According to Ofcom’s 2022 Media Understanding report, 30 per cent of internet users don’t know – or don’t think about – whether the information they find is truthful or not. The same study found that even when people think they know how to judge whether information online is true or not, they may be wrong. Almost two-thirds of social media users who said they could tell fact from misinformation actually lacked the skills to accurately do so.
It’s difficult for Swifties, or anyone getting their information online, to know what is real and what is fake.
It is important that people question whether mainstream publications are telling the truth, and why they might have decided to report on that particular story. No one should have blind trust in anyone or any publication, because the people behind those paywalls and bylines are also capable of being wrong. But it’s also important not to have blind scepticism.
There has to be a middle ground: no publication, social media site, or person is ever going to be completely faultless and we shouldn’t randomly decide that TikTok is somehow more authentic and trustworthy than ET without really thinking about the reasons why.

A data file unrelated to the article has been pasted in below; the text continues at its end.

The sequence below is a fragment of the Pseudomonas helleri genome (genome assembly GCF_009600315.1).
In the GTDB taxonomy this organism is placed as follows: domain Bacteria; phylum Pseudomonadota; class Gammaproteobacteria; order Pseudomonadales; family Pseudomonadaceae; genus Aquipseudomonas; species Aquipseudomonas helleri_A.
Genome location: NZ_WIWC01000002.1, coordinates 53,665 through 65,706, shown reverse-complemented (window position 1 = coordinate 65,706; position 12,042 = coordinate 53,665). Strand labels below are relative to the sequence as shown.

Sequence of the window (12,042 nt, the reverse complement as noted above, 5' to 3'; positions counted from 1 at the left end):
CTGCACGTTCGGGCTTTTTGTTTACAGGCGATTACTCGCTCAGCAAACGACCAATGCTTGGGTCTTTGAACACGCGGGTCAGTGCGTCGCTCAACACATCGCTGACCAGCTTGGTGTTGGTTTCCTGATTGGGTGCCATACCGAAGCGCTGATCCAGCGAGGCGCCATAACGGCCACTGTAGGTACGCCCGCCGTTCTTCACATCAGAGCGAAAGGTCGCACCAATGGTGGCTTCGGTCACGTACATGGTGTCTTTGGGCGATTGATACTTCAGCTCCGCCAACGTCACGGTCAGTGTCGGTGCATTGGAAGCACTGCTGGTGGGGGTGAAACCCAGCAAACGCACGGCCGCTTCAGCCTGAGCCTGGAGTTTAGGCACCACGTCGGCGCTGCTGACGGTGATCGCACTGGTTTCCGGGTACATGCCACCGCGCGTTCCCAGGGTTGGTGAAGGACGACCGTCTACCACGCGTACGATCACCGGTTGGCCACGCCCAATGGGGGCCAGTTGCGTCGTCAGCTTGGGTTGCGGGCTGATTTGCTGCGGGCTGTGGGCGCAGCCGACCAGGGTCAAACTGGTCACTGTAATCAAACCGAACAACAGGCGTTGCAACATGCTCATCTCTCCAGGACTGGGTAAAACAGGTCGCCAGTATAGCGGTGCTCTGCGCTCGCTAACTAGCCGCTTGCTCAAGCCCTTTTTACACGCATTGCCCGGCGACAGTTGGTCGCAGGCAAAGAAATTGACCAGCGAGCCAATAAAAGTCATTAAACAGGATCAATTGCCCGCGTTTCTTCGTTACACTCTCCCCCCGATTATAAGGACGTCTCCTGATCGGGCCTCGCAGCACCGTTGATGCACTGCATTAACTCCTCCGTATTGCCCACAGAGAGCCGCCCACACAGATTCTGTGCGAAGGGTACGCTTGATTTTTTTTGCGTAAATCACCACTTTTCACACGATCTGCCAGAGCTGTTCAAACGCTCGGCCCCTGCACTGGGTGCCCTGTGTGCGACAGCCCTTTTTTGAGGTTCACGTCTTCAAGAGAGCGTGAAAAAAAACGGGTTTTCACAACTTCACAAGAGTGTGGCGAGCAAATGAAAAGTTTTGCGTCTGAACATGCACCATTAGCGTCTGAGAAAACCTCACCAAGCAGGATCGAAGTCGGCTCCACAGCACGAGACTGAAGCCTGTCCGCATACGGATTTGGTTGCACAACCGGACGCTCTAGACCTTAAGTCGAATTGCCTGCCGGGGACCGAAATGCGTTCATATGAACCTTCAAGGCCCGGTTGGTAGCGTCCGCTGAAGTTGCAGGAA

Lies spread across TikTok on a daily basis, as people repeat something that they saw someone else say. There are even people who make up stories just to see they can make others believe it, like the tech worker who went viral for pretending to get laid off from Snapchat. Those videos can reach huge numbers of viewers very quickly, fooling vast swathes with deliberate fibs. Few even questioned whether that tech worker was lying.
That’s the danger of putting trust into “authentic” narratives online that haven’t had to go through the kinds of strict journalistic standards of truth and verification that exist in major publications.
It is important to view information critically, and to double-check stories with other publications, but we also have to make sure we’re not blanketing everything as either fake or real when we don’t really know what’s going on behind the scenes.
Whether Taylor Swift and Joe Alwyn’s break up is true or not (it is), there’s an important lesson here: we need to be more transparent about how journalism and newsgathering works. And we must ensure everyone learns about media literacy from a young age.
While it may not matter much in the grand scheme of things whether two celebrities are in a relationship or not, misinformation can have massive real-world consequences. Inaccurate information about topics like the environment or healthcare – both of which are often plagued by conspiracy theories – has spurred climate change denial and encouraged anti-vaxxers.
It might seem trivial now, but a lack of media literacy can snowball from random celebrity gossip to the kind of post-truth society fuelled by Putin and Trump.
Hopefully, the Swifties will learn from this moment – so they’ll know how to spot the big lies when they see them.